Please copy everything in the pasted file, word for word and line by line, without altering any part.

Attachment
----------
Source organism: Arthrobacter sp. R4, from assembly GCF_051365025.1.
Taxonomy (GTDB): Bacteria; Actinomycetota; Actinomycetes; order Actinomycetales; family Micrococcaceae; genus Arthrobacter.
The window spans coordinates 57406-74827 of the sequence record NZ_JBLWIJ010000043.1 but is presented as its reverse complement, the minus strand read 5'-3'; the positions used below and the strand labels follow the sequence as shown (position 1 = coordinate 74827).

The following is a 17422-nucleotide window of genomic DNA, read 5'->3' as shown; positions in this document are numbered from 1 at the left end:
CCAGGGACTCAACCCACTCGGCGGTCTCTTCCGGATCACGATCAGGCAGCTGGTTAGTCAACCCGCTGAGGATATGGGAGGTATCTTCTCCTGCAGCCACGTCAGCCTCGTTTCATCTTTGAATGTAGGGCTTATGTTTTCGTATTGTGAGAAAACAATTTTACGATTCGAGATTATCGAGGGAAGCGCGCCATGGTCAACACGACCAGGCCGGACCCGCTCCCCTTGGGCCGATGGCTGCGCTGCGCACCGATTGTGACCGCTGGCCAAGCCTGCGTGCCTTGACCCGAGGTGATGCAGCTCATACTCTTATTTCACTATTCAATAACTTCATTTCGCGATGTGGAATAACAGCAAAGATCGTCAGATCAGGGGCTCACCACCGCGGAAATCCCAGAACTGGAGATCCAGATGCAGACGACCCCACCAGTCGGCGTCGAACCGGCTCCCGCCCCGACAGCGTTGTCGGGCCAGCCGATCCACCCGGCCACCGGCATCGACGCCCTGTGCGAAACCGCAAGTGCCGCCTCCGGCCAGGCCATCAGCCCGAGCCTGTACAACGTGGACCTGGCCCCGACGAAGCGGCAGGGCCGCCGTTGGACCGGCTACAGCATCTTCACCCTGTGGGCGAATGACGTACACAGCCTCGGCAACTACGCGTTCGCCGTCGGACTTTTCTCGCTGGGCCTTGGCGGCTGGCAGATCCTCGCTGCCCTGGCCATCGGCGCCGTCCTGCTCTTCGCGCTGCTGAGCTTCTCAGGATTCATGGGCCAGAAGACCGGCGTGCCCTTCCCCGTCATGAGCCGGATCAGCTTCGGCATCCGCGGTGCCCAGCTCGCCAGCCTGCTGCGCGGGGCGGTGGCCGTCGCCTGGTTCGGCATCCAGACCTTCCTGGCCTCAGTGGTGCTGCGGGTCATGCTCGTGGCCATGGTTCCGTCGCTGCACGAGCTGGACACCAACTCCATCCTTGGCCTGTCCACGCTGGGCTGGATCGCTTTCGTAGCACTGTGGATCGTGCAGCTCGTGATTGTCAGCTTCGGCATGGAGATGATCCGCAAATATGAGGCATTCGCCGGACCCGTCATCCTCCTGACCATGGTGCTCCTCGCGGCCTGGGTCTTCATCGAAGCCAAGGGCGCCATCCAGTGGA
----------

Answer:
Source organism: Arthrobacter sp. R4, from assembly GCF_051365025.1.
Taxonomy (GTDB): Bacteria; Actinomycetota; Actinomycetes; order Actinomycetales; family Micrococcaceae; genus Arthrobacter.
The window spans coordinates 57406-74827 of the sequence record NZ_JBLWIJ010000043.1 but is presented as its reverse complement, the minus strand read 5'-3'; the positions used below and the strand labels follow the sequence as shown (position 1 = coordinate 74827).

The following is a 17422-nucleotide window of genomic DNA, read 5'->3' as shown; positions in this document are numbered from 1 at the left end:
CCAGGGACTCAACCCACTCGGCGGTCTCTTCCGGATCACGATCAGGCAGCTGGTTAGTCAACCCGCTGAGGATATGGGAGGTATCTTCTCCTGCAGCCACGTCAGCCTCGTTTCATCTTTGAATGTAGGGCTTATGTTTTCGTATTGTGAGAAAACAATTTTACGATTCGAGATTATCGAGGGAAGCGCGCCATGGTCAACACGACCAGGCCGGACCCGCTCCCCTTGGGCCGATGGCTGCGCTGCGCACCGATTGTGACCGCTGGCCAAGCCTGCGTGCCTTGACCCGAGGTGATGCAGCTCATACTCTTATTTCACTATTCAATAACTTCATTTCGCGATGTGGAATAACAGCAAAGATCGTCAGATCAGGGGCTCACCACCGCGGAAATCCCAGAACTGGAGATCCAGATGCAGACGACCCCACCAGTCGGCGTCGAACCGGCTCCCGCCCCGACAGCGTTGTCGGGCCAGCCGATCCACCCGGCCACCGGCATCGACGCCCTGTGCGAAACCGCAAGTGCCGCCTCCGGCCAGGCCATCAGCCCGAGCCTGTACAACGTGGACCTGGCCCCGACGAAGCGGCAGGGCCGCCGTTGGACCGGCTACAGCATCTTCACCCTGTGGGCGAATGACGTACACAGCCTCGGCAACTACGCGTTCGCCGTCGGACTTTTCTCGCTGGGCCTTGGCGGCTGGCAGATCCTCGCTGCCCTGGCCATCGGCGCCGTCCTGCTCTTCGCGCTGCTGAGCTTCTCAGGATTCATGGGCCAGAAGACCGGCGTGCCCTTCCCCGTCATGAGCCGGATCAGCTTCGGCATCCGCGGTGCCCAGCTCGCCAGCCTGCTGCGCGGGGCGGTGGCCGTCGCCTGGTTCGGCATCCAGACCTTCCTGGCCTCAGTGGTGCTGCGGGTCATGCTCGTGGCCATGGTTCCGTCGCTGCACGAGCTGGACACCAACTCCATCCTTGGCCTGTCCACGCTGGGCTGGATCGCTTTCGTAGCACTGTGGATCGTGCAGCTCGTGATTGTCAGCTTCGGCATGGAGATGATCCGCAAATATGAGGCATTCGCCGGACCCGTCATCCTCCTGACCATGGTGCTCCTCGCGGCCTGGGTCTTCATCGAAGCCAAGGGCGCCATCCAGTGGA